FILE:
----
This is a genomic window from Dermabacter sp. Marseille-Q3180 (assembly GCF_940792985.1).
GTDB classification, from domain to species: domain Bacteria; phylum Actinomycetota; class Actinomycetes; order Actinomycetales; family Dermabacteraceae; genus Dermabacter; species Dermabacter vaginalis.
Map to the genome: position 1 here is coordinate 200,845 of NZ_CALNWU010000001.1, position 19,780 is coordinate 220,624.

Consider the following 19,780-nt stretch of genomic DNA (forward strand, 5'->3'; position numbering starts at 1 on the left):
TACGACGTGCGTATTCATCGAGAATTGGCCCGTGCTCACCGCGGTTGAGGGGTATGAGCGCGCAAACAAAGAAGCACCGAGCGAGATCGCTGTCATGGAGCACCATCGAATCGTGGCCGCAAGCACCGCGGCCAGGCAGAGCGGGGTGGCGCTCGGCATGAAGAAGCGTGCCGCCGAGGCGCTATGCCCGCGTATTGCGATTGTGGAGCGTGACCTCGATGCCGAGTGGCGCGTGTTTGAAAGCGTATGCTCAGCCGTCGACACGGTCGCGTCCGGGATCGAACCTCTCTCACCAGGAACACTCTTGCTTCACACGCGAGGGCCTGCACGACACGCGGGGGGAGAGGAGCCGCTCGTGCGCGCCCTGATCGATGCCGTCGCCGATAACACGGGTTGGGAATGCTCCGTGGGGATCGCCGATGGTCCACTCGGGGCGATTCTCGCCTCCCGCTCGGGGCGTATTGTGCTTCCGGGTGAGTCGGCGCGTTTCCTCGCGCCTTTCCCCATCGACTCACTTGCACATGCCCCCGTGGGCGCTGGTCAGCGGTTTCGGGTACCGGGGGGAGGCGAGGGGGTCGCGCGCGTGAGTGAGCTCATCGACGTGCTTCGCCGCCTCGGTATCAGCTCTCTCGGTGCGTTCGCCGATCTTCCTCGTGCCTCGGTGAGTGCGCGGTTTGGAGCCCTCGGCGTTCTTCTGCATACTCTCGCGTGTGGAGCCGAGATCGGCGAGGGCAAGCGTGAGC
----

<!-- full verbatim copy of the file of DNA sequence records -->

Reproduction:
This is a genomic window from Dermabacter sp. Marseille-Q3180 (assembly GCF_940792985.1).
GTDB classification, from domain to species: domain Bacteria; phylum Actinomycetota; class Actinomycetes; order Actinomycetales; family Dermabacteraceae; genus Dermabacter; species Dermabacter vaginalis.
Map to the genome: position 1 here is coordinate 200,845 of NZ_CALNWU010000001.1, position 19,780 is coordinate 220,624.

Consider the following 19,780-nt stretch of genomic DNA (forward strand, 5'->3'; position numbering starts at 1 on the left):
TACGACGTGCGTATTCATCGAGAATTGGCCCGTGCTCACCGCGGTTGAGGGGTATGAGCGCGCAAACAAAGAAGCACCGAGCGAGATCGCTGTCATGGAGCACCATCGAATCGTGGCCGCAAGCACCGCGGCCAGGCAGAGCGGGGTGGCGCTCGGCATGAAGAAGCGTGCCGCCGAGGCGCTATGCCCGCGTATTGCGATTGTGGAGCGTGACCTCGATGCCGAGTGGCGCGTGTTTGAAAGCGTATGCTCAGCCGTCGACACGGTCGCGTCCGGGATCGAACCTCTCTCACCAGGAACACTCTTGCTTCACACGCGAGGGCCTGCACGACACGCGGGGGGAGAGGAGCCGCTCGTGCGCGCCCTGATCGATGCCGTCGCCGATAACACGGGTTGGGAATGCTCCGTGGGGATCGCCGATGGTCCACTCGGGGCGATTCTCGCCTCCCGCTCGGGGCGTATTGTGCTTCCGGGTGAGTCGGCGCGTTTCCTCGCGCCTTTCCCCATCGACTCACTTGCACATGCCCCCGTGGGCGCTGGTCAGCGGTTTCGGGTACCGGGGGGAGGCGAGGGGGTCGCGCGCGTGAGTGAGCTCATCGACGTGCTTCGCCGCCTCGGTATCAGCTCTCTCGGTGCGTTCGCCGATCTTCCTCGTGCCTCGGTGAGTGCGCGGTTTGGAGCCCTCGGCGTTCTTCTGCATACTCTCGCGTGTGGAGCCGAGATCGGCGAGGGCAAGCGTGAGC